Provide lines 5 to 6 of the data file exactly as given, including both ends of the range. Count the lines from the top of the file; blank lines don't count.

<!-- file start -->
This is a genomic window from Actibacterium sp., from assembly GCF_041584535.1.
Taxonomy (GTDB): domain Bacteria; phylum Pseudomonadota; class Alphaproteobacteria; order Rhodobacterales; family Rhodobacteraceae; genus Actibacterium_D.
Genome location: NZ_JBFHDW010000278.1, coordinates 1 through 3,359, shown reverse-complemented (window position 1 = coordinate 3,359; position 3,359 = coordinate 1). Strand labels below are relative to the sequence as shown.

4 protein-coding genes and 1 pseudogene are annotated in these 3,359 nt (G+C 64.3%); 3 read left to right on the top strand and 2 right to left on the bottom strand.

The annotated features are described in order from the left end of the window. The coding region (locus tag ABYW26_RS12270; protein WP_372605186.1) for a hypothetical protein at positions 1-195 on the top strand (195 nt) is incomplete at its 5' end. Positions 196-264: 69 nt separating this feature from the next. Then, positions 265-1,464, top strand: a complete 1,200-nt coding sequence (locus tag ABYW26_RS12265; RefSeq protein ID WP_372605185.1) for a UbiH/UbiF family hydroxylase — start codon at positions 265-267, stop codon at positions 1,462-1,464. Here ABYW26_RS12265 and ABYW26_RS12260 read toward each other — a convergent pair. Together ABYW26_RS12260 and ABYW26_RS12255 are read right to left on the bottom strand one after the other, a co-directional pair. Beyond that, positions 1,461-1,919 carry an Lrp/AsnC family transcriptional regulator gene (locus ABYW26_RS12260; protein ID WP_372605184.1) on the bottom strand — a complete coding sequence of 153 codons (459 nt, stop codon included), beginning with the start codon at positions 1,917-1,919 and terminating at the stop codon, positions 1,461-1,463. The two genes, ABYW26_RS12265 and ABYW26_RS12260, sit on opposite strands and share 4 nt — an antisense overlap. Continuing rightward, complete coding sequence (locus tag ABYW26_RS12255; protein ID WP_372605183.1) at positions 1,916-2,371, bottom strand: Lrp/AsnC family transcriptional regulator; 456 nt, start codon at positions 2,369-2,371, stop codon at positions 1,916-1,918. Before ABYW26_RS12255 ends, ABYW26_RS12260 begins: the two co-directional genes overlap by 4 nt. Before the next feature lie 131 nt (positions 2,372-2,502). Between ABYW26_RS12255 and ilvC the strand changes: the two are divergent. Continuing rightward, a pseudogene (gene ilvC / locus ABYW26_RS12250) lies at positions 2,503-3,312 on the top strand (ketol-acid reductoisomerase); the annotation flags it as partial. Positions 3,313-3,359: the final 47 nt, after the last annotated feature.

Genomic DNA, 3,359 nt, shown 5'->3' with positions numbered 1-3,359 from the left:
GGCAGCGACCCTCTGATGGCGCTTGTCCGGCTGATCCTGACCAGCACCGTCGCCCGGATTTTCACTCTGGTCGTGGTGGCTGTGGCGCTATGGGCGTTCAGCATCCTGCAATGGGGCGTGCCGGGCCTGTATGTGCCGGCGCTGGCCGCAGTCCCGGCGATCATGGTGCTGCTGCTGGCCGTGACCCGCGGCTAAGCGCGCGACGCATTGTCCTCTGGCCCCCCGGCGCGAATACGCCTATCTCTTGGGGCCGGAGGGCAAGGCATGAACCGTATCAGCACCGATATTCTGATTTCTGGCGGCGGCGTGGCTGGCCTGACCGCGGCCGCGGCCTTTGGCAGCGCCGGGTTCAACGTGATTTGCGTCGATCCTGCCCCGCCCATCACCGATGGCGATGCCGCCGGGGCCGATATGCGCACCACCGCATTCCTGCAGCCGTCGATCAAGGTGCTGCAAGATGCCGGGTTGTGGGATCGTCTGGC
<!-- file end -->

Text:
The annotated features are described in order from the left end of the window. The coding region (locus tag ABYW26_RS12270; protein WP_372605186.1) for a hypothetical protein at positions 1-195 on the top strand (195 nt) is incomplete at its 5' end. Positions 196-264: 69 nt separating this feature from the next. Then, positions 265-1,464, top strand: a complete 1,200-nt coding sequence (locus tag ABYW26_RS12265; RefSeq protein ID WP_372605185.1) for a UbiH/UbiF family hydroxylase — start codon at positions 265-267, stop codon at positions 1,462-1,464. Here ABYW26_RS12265 and ABYW26_RS12260 read toward each other — a convergent pair. Together ABYW26_RS12260 and ABYW26_RS12255 are read right to left on the bottom strand one after the other, a co-directional pair. Beyond that, positions 1,461-1,919 carry an Lrp/AsnC family transcriptional regulator gene (locus ABYW26_RS12260; protein ID WP_372605184.1) on the bottom strand — a complete coding sequence of 153 codons (459 nt, stop codon included), beginning with the start codon at positions 1,917-1,919 and terminating at the stop codon, positions 1,461-1,463. The two genes, ABYW26_RS12265 and ABYW26_RS12260, sit on opposite strands and share 4 nt — an antisense overlap. Continuing rightward, complete coding sequence (locus tag ABYW26_RS12255; protein ID WP_372605183.1) at positions 1,916-2,371, bottom strand: Lrp/AsnC family transcriptional regulator; 456 nt, start codon at positions 2,369-2,371, stop codon at positions 1,916-1,918. Before ABYW26_RS12255 ends, ABYW26_RS12260 begins: the two co-directional genes overlap by 4 nt. Before the next feature lie 131 nt (positions 2,372-2,502). Between ABYW26_RS12255 and ilvC the strand changes: the two are divergent. Continuing rightward, a pseudogene (gene ilvC / locus ABYW26_RS12250) lies at positions 2,503-3,312 on the top strand (ketol-acid reductoisomerase); the annotation flags it as partial. Positions 3,313-3,359: the final 47 nt, after the last annotated feature.

Genomic DNA, 3,359 nt, shown 5'->3' with positions numbered 1-3,359 from the left: